Wednesday March 20: The first panel, titled Reflections on the Palestinian State, features Palestinian-born American-based novelist and essayist, Susan Abulhawa, in an interview discussion with Lubna Nadvi. Abulhawa’s Mornings in Jenin was translated into 24 languages worldwide and hailed by The Times as the “first English-language novel to express fully the human dimension of the Palestinian tragedy”.
Exploring Genre in African Literature is the topic of the second panel, featuring South African author, photographer and filmmaker, Zinaid Meeran, alongside Nnedi Okorafor, award-winning author born in the United States and of Nigerian descent. Meeran was awarded the European Union Literary award for his debut Saracen at the Gates in 2009. About a curious exploration of living raceless in a country where just about everybody seems to have one, this debut was also shortlisted for the Sunday Times fiction prize in 2010. A professor of creative writing, Okorafor has received numerous accolades for her books, which are often characterized by African culture infused with reminiscent settings and memorable characters. This panel will be facilitated by True Love books editor and publisher Melinda Ferguson. Music by Durban duo Nhlanhla Zondi and Zulublue will kick start the evening presentation, while Molope’s book, This Book Betrays my Brother launches prior to the show.

Thursday March 21: The evening of Human Rights Day offers the panel titled Perspectives in SA Writing with a panel which features Elana Bregin and Damon Galgut and facilitated by Siphiwo Mahala. Galgut’s In a Strange Room. Following the journey of an isolated South African traveler seeking a deep satisfaction in life, In a Strange Room was shortlisted for several awards, including the 2010 Man Booker Prize and M-Net Literary Award. Bregin is well known for her award-winning young adult titles, which include The Kayaboeties and The Red-haired Khumalo, which all deal with the social realities of a changing South Africa.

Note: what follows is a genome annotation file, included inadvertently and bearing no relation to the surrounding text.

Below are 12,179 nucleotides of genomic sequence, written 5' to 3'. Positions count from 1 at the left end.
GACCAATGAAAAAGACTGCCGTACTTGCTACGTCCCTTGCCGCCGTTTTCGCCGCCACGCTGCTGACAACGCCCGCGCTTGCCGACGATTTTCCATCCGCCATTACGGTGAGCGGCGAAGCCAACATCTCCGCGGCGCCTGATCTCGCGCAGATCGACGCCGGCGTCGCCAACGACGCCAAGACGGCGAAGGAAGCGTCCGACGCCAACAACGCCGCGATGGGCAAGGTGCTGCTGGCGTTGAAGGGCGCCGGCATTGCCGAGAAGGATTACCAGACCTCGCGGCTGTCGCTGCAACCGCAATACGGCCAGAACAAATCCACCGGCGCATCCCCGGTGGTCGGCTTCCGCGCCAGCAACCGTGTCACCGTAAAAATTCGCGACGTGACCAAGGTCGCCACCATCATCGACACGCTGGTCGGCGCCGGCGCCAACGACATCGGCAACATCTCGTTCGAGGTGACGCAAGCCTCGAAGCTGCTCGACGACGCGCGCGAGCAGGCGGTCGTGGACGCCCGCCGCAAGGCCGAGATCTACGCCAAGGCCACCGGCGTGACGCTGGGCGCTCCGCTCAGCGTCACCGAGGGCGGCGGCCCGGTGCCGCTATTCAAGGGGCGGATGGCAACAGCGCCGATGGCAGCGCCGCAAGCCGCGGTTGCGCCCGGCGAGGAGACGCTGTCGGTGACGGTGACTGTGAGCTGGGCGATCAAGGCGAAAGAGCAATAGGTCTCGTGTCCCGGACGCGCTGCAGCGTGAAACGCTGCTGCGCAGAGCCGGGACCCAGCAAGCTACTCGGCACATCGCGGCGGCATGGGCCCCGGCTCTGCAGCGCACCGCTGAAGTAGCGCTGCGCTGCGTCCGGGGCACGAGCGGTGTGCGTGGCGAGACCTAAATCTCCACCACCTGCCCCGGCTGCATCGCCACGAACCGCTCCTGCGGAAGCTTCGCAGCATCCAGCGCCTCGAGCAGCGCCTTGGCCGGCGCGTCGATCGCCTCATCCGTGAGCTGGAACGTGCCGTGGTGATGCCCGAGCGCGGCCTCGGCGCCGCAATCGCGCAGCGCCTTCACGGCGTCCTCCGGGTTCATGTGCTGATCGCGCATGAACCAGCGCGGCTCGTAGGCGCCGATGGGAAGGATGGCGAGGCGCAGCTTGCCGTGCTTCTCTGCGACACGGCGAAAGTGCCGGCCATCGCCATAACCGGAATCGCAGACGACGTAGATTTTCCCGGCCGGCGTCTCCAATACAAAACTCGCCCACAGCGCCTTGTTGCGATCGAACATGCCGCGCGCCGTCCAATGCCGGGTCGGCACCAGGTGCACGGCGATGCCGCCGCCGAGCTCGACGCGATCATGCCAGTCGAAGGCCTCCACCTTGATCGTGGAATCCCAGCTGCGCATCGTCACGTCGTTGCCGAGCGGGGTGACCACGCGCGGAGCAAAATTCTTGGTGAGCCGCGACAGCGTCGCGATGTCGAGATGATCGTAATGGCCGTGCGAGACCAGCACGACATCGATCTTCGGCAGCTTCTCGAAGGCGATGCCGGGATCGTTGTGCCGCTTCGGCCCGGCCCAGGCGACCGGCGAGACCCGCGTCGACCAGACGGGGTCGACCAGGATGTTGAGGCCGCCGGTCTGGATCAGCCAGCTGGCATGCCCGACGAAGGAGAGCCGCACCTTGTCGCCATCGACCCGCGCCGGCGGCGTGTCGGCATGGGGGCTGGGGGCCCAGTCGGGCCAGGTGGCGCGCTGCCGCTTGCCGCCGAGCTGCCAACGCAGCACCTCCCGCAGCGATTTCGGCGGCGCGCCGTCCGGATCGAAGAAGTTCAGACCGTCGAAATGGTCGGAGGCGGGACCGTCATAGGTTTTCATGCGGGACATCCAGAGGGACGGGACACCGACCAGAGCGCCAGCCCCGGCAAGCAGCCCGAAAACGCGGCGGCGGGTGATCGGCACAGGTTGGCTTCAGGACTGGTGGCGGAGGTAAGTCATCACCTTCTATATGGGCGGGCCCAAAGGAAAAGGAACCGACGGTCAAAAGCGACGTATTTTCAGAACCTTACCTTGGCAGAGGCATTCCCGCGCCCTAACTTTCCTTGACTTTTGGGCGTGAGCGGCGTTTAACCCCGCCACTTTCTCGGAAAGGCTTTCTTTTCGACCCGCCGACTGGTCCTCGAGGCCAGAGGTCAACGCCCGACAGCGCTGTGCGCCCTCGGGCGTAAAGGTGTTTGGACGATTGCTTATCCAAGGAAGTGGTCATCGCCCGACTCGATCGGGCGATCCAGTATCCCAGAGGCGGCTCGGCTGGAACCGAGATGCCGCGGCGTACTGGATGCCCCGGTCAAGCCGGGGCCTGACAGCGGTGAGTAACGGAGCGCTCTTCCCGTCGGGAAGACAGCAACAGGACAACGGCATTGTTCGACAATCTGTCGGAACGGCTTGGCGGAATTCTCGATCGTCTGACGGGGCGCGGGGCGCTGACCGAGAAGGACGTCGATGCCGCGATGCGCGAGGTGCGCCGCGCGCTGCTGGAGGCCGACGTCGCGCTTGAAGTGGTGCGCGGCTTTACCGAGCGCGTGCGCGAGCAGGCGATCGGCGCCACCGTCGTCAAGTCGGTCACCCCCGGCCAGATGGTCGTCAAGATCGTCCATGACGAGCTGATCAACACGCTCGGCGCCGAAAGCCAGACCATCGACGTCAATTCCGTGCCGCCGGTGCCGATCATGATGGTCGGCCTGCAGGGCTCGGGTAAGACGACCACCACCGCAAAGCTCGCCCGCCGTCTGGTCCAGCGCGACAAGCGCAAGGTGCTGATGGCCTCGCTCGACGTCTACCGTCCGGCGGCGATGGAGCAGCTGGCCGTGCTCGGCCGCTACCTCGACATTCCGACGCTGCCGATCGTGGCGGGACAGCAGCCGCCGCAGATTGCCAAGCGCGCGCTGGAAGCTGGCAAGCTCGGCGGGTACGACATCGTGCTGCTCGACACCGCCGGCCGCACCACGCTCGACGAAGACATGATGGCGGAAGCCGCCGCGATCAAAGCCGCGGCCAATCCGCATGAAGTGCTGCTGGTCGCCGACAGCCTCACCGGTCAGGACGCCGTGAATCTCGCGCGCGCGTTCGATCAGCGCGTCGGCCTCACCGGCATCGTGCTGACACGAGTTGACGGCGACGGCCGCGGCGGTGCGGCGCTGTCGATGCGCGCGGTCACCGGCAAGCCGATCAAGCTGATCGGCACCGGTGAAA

Under the title The Reporter as Writer, Jackee Batanda from Uganda and Aman Sethi from India, both novelists and journalists, feature in the evening’s second panel discussion. Together with the numerous awards for her fiction writing, Batanda also featured in the London Times alongside 19 young women shaping the future of Africa. A seasoned journalist working as a correspondent for The Hindu, a newspaper in India with a daily readership of about 2.5 million, Sethi has also contributed articles to various publications, around health policies in India. The evening’s musical act is the pair Mike Muyo and Tom Watkeys.

Friday March 22: Following the book launch of The Imagined Child (Picador) by festival participant Jo-Anne Richards, and a music performance by the band Nje, the presentation of prizes to winners of the schools short story competition will take place. The first session titled Youth Literature, similarly puts a spotlight on young people and features writers Elieshi Lema from Tanzania and BD Khawula from South Africa. Lema started writing poetry before moving on to children’s books. Her first novel Parched Earth - A Love Story received an honorable mention in the Noma Award for Publishing in Africa and forms part of the curriculum in various universities. Based in Durban, Khawula’s inspiration to write stems from his love for his country. His debut novel ,Yihlathi Leli, won a silver award in the African Languages category at the Sanlam Youth Literature Awards.